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Lawmakers Scrutinized as STOCK Vote Approaches

In a political season that has revolved around questions of transparency and fiscal integrity, lawmakers in the U.S. House are getting ready to vote on the STOCK Act. But many of them — including several from Texas — are still under scrutiny.

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In a political season that has revolved around questions of lawmaker transparency and fiscal integrity, Congress is getting ready to put its money where its mouth is. The Stop Trading on Congressional Knowledge, or STOCK, Act overwhelmingly passed the Senate last week. It could hit the House floor as early as this week, where it has hundreds of co-sponsors, including 16 from Texas.

“Congress needs to lead by example, and make themselves part of the law and not above the law," said state Rep. Pete Gallego, D-Alpine, an outspoken supporter of the act and a candidate for the U.S. House seat held by Rep. Francisco “Quico” Canseco, R-San Antonio.

The bill follows months of heightened scrutiny on lawmaker business deals.

In November, a 60 Minutes report revealed that members of Congress had allegedly profited from the equivalent of insider trading. On Monday, The Washington Post published an interactive investigation into members of Congress who have directed federal earmarks to projects near their homes or property. And on Tuesday, The Texas Tribune reported that in the the 10th Congressional District, Democrat Dan Grant is alleging that incumbent GOP Rep. Michael McCaul, a co-sponsor to the House bill, used his position in Congress to benefit his family's vast holdings.

Specifically, Grant says McCaul engaged in "insider trading" because his family bought shares of TransCanada Corporation one day before the congressman sent a letter to the U.S. State Department urging passage of the company's $7 billion Keystone XL Pipeline. McCaul said he had no involvement in the stock trades and denied any link between his support for the pipeline and his family's stock portfolio.

The STOCK Act has the backing of more than a dozen prominent House lawmakers in Texas, including Rep. Lloyd Doggett, D-Austin, the first Texan to co-sponsor the bill (he signed on the day after the 60 Minutes report aired). A spokesman for another Texas co-sponsor, Irving Republican Rep. Kenny Marchant, said the House bill could be stronger than the Senate's and extend into the executive branch, requiring the two chambers to go to conference committee.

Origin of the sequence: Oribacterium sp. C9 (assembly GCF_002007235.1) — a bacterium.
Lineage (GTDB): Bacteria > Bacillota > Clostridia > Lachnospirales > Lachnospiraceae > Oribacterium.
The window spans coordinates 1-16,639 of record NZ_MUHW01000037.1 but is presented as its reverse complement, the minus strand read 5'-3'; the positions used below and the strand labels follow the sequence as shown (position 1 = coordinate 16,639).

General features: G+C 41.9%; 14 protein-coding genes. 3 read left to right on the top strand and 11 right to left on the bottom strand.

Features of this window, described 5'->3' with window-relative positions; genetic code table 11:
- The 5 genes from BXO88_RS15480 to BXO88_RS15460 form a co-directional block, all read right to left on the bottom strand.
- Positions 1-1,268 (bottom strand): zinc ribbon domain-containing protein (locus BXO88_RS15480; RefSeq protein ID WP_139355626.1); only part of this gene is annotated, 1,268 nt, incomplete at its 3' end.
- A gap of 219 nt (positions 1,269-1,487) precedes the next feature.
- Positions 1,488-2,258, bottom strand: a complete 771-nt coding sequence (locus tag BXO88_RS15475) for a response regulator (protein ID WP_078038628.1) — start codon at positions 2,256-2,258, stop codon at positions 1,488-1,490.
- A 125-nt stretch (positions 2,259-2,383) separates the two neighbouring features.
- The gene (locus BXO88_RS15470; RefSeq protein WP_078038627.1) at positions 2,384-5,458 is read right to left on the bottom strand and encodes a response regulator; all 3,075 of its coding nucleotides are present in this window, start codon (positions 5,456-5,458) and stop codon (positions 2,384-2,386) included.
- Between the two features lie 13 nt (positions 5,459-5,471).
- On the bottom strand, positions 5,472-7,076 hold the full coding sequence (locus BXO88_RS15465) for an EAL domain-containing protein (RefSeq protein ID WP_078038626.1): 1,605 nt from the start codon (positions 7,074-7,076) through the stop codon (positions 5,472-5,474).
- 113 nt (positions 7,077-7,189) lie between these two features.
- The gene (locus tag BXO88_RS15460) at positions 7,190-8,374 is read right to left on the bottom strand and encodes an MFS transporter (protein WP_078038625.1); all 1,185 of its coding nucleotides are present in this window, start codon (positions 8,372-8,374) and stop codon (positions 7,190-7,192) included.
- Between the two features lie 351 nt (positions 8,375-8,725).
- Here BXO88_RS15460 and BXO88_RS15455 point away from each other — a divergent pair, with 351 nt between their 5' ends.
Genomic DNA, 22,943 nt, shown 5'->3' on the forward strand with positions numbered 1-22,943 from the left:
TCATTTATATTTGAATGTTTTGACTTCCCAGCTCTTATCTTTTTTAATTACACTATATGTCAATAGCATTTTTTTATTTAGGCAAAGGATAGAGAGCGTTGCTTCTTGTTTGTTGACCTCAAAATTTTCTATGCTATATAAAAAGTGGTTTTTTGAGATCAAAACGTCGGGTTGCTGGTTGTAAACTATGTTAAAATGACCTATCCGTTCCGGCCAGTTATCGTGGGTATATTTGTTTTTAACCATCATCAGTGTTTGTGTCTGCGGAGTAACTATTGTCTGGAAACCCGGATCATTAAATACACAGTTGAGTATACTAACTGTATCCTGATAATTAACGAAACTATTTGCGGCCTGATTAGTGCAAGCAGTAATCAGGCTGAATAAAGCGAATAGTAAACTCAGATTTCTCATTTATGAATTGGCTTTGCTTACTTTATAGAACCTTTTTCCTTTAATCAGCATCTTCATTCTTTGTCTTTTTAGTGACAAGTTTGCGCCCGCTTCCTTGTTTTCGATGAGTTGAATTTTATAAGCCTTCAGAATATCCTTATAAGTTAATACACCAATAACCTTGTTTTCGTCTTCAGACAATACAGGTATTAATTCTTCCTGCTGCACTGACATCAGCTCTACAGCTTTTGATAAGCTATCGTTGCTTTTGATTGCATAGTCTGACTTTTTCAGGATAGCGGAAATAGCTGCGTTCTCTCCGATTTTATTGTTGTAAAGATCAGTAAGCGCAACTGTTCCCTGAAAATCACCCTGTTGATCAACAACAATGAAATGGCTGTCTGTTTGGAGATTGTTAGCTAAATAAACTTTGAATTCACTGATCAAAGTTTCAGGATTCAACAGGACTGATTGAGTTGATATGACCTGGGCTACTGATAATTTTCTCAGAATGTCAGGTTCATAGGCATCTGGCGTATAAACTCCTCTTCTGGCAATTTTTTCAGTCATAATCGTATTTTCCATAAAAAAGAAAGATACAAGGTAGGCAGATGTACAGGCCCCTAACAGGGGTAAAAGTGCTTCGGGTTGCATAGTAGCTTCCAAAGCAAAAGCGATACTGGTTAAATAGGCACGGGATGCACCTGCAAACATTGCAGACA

But even some of the Texas co-sponsors have taken heat for similar "insider" allegations — which go beyond stocks and trades to earmarks and post-legislative careers. 

Monday's Washington Post report, "Capitol Assets," found that five Texas lawmakers had netted nearly $62 million in earmarks for improvements near their own property. Additionally, Houston Democratic Rep. Sheila Jackson Lee, a co-sponsor of the act, secured $5.25 million for the University of Houston between 2009 and 2010 while her husband was the vice president and later the vice chancellor of student affairs, the Post reported. The Texas representatives have denied that any of these earmarks were for personal gain rather than for their districts.

The STOCK Act also calls for a study into whether or not "political intelligence firms" — staffed by former lawmakers or former legislative staffers — provide privileged information to their clients. Former Texas Sen. Phil Gramm chairs one such group, U.S. Policy Metrics, an advisory firm that shares information about legislation with hedge funds and asset management firms. Gramm could not be reached for comment on whether the STOCK Act would affect his firm. 

Not all Texas lawmakers have signed on to support the STOCK Act, which was first introduced in the House in 2004, but had only six cosponsors that year and was unable to make it to the Senate. Canseco, the San Antonio congressman, is instead supporting his own House resolution calling for members of Congress to place their securities in a blind trust. 

“The reason that was done out of the House on a House Resolution was because we have had no success getting things through the Senate” in the past, Canseco said. “My bill does the very same thing which is trying to be done.” 

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